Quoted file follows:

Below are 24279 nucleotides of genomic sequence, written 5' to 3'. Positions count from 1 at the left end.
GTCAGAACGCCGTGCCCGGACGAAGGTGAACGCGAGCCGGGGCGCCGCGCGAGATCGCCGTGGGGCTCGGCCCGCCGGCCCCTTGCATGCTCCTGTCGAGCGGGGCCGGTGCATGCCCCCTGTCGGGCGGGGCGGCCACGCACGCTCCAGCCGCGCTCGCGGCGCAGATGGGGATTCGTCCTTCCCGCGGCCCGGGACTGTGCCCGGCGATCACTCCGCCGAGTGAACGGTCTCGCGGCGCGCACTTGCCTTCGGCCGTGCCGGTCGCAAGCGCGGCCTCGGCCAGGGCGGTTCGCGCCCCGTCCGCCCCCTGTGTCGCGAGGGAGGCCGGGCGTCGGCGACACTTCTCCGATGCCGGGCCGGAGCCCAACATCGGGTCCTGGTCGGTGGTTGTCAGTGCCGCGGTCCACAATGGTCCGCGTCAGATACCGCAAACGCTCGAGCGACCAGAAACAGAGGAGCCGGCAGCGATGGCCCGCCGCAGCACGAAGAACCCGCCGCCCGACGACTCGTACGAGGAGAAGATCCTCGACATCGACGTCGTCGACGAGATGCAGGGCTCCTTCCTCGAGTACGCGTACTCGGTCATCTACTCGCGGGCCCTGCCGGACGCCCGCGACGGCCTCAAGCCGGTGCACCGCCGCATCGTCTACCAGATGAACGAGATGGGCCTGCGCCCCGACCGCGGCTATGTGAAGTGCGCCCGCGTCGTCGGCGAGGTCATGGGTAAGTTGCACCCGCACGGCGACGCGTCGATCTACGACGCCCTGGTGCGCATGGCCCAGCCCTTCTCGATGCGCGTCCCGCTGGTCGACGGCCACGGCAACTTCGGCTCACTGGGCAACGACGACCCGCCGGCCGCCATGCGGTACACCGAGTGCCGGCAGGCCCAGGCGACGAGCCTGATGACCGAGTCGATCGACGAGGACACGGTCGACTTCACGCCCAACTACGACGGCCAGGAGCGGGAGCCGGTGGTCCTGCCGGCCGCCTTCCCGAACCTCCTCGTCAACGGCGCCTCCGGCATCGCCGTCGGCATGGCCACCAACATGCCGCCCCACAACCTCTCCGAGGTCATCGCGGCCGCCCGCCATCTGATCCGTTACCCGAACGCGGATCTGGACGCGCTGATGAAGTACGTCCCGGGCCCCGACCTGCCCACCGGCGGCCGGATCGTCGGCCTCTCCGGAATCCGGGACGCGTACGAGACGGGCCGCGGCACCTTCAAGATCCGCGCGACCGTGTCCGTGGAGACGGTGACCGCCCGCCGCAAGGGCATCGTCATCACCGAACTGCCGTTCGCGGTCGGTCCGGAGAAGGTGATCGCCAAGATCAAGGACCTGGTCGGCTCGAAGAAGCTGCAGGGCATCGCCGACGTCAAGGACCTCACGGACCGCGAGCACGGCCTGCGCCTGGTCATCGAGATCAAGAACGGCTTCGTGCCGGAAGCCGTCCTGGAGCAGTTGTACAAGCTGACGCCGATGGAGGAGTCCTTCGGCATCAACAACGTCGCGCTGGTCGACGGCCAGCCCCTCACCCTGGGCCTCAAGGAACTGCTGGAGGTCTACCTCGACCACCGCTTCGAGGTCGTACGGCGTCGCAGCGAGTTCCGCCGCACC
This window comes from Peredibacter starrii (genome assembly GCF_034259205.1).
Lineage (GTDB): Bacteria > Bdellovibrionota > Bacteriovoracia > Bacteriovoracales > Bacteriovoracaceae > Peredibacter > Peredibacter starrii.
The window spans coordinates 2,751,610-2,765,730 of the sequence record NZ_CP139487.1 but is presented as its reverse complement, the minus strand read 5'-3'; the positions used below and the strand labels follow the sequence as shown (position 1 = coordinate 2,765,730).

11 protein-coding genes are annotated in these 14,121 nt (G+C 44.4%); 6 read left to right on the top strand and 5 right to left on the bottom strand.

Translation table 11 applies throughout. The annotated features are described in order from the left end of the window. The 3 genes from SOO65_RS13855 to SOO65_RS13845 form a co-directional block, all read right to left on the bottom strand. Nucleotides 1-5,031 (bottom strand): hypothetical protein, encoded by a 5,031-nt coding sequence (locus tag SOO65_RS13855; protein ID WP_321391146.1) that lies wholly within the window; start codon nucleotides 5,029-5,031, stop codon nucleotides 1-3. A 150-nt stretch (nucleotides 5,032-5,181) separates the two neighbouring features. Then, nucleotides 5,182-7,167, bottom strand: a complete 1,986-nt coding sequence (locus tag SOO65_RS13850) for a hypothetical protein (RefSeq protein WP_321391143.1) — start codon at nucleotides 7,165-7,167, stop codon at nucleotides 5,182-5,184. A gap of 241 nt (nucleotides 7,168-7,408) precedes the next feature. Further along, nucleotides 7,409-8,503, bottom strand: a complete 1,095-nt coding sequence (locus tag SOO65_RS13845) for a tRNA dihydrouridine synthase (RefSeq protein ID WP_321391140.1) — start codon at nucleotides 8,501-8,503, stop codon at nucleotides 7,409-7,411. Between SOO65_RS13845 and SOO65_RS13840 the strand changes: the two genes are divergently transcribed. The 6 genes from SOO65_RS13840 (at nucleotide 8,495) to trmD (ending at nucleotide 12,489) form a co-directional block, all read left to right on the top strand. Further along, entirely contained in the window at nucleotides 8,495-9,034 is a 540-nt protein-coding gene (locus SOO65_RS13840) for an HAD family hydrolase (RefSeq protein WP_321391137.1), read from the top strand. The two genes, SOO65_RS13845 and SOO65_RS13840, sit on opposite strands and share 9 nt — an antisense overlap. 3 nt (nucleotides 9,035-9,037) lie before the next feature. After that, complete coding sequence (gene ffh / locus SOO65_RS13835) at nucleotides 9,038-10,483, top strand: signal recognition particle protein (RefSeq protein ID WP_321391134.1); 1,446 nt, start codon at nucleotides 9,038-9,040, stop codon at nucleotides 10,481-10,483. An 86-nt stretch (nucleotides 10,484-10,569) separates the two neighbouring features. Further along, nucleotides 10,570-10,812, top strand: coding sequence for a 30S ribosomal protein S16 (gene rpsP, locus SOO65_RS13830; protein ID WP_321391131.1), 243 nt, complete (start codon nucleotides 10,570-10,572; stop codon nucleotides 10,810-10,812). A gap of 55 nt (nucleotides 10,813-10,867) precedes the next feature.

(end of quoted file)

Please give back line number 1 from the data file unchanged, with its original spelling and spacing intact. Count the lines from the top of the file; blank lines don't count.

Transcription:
Below are 24279 nucleotides of genomic sequence, written 5' to 3'. Positions count from 1 at the left end.